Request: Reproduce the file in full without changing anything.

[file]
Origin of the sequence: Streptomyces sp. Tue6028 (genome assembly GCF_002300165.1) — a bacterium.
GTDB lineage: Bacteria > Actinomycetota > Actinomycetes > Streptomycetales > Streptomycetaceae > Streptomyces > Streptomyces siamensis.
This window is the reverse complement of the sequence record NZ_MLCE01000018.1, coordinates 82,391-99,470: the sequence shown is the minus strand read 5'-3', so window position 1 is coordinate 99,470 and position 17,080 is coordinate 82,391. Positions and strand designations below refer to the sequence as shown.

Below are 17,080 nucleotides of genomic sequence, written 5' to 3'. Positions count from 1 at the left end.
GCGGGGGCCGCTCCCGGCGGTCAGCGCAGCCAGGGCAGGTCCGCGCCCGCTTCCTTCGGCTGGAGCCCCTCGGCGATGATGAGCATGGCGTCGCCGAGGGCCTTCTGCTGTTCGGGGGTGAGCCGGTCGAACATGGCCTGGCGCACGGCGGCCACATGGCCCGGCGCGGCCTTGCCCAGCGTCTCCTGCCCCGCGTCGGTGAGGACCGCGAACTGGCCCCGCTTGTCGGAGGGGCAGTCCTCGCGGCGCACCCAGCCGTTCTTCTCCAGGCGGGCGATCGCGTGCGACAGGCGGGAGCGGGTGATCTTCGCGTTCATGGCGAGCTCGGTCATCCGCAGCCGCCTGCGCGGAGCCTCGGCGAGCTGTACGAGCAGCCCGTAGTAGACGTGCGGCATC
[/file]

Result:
Origin of the sequence: Streptomyces sp. Tue6028 (genome assembly GCF_002300165.1) — a bacterium.
GTDB lineage: Bacteria > Actinomycetota > Actinomycetes > Streptomycetales > Streptomycetaceae > Streptomyces > Streptomyces siamensis.
This window is the reverse complement of the sequence record NZ_MLCE01000018.1, coordinates 82,391-99,470: the sequence shown is the minus strand read 5'-3', so window position 1 is coordinate 99,470 and position 17,080 is coordinate 82,391. Positions and strand designations below refer to the sequence as shown.

Below are 17,080 nucleotides of genomic sequence, written 5' to 3'. Positions count from 1 at the left end.
GCGGGGGCCGCTCCCGGCGGTCAGCGCAGCCAGGGCAGGTCCGCGCCCGCTTCCTTCGGCTGGAGCCCCTCGGCGATGATGAGCATGGCGTCGCCGAGGGCCTTCTGCTGTTCGGGGGTGAGCCGGTCGAACATGGCCTGGCGCACGGCGGCCACATGGCCCGGCGCGGCCTTGCCCAGCGTCTCCTGCCCCGCGTCGGTGAGGACCGCGAACTGGCCCCGCTTGTCGGAGGGGCAGTCCTCGCGGCGCACCCAGCCGTTCTTCTCCAGGCGGGCGATCGCGTGCGACAGGCGGGAGCGGGTGATCTTCGCGTTCATGGCGAGCTCGGTCATCCGCAGCCGCCTGCGCGGAGCCTCGGCGAGCTGTACGAGCAGCCCGTAGTAGACGTGCGGCATC